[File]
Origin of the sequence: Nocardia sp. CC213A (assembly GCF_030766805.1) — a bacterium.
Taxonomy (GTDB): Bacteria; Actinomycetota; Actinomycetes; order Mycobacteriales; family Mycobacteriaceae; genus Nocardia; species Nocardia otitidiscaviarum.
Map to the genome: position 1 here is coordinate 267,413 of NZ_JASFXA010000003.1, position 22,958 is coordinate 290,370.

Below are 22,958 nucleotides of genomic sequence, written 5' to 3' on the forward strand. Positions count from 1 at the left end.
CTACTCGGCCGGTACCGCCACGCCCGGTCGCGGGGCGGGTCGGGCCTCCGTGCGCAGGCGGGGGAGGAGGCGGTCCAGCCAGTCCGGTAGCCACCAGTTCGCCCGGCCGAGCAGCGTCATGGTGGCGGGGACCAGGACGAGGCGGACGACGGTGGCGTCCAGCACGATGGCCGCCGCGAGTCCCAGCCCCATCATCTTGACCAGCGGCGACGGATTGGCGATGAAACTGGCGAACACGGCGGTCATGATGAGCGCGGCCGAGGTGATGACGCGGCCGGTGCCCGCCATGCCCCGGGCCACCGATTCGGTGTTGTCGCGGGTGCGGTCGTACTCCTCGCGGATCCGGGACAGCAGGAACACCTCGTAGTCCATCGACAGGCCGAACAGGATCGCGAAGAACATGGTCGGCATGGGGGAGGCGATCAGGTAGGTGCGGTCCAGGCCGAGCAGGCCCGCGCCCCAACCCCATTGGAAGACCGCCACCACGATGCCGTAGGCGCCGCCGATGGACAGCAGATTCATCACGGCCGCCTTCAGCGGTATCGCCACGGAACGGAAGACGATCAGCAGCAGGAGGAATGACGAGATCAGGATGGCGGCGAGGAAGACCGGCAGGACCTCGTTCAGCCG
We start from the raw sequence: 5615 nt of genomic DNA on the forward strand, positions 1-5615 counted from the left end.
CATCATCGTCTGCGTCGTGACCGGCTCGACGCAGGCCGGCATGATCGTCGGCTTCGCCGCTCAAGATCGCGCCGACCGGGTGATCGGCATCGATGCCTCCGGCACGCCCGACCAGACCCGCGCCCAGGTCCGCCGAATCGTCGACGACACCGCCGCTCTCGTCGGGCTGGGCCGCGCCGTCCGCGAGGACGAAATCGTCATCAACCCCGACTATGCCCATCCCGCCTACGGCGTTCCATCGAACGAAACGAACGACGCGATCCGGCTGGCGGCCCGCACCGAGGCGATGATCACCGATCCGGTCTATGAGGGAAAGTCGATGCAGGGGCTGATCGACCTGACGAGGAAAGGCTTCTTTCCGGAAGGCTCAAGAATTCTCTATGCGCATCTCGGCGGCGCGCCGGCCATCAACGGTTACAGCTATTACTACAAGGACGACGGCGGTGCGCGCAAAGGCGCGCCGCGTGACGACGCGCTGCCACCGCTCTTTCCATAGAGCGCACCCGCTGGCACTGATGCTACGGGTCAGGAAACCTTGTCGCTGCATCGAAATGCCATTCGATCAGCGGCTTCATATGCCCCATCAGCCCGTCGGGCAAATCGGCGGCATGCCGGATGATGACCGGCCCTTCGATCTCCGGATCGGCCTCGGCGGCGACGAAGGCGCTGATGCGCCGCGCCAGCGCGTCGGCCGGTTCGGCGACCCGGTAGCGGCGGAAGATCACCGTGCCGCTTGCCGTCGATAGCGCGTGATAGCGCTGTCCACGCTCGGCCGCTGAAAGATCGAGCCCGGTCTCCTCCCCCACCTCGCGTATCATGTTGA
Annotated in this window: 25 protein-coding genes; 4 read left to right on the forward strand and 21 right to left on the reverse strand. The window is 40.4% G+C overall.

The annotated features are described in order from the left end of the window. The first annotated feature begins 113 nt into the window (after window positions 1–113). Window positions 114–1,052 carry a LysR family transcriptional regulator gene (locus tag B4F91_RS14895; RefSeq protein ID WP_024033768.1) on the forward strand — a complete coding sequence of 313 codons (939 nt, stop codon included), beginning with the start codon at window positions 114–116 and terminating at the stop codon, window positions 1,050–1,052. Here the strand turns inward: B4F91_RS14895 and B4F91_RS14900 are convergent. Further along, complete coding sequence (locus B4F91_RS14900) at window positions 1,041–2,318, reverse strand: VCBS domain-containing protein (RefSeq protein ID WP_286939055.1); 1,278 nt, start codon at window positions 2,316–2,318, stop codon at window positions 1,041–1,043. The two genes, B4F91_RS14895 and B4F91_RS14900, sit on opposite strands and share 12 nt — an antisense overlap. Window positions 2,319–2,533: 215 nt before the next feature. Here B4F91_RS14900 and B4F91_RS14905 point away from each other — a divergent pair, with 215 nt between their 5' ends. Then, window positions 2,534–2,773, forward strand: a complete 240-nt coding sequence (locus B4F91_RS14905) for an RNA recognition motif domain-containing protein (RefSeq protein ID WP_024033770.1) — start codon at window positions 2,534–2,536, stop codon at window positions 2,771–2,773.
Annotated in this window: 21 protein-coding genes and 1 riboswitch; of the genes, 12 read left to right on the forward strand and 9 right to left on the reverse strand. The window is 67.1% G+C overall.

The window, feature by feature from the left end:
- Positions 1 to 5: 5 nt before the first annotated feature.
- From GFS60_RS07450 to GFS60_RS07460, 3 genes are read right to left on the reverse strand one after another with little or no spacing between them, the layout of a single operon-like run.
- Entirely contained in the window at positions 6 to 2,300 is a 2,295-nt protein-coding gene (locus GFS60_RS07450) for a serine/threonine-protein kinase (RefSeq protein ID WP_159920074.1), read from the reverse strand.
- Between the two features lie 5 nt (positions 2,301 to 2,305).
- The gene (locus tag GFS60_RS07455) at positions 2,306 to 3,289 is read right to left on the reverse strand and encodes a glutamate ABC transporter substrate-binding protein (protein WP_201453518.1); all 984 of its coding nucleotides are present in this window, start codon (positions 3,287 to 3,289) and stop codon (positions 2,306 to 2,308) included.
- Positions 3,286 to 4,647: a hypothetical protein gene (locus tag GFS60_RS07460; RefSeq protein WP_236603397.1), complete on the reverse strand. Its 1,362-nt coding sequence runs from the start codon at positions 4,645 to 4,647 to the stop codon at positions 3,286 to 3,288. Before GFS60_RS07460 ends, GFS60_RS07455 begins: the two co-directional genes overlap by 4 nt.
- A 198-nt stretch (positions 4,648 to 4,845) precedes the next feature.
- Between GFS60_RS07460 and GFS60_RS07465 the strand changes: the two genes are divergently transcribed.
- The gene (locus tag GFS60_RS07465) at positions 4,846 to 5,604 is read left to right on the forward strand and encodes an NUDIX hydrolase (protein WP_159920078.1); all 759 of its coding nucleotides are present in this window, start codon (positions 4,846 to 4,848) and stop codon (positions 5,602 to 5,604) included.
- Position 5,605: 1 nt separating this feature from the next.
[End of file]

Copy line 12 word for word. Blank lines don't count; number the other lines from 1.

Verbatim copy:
- Positions 1 to 5: 5 nt before the first annotated feature.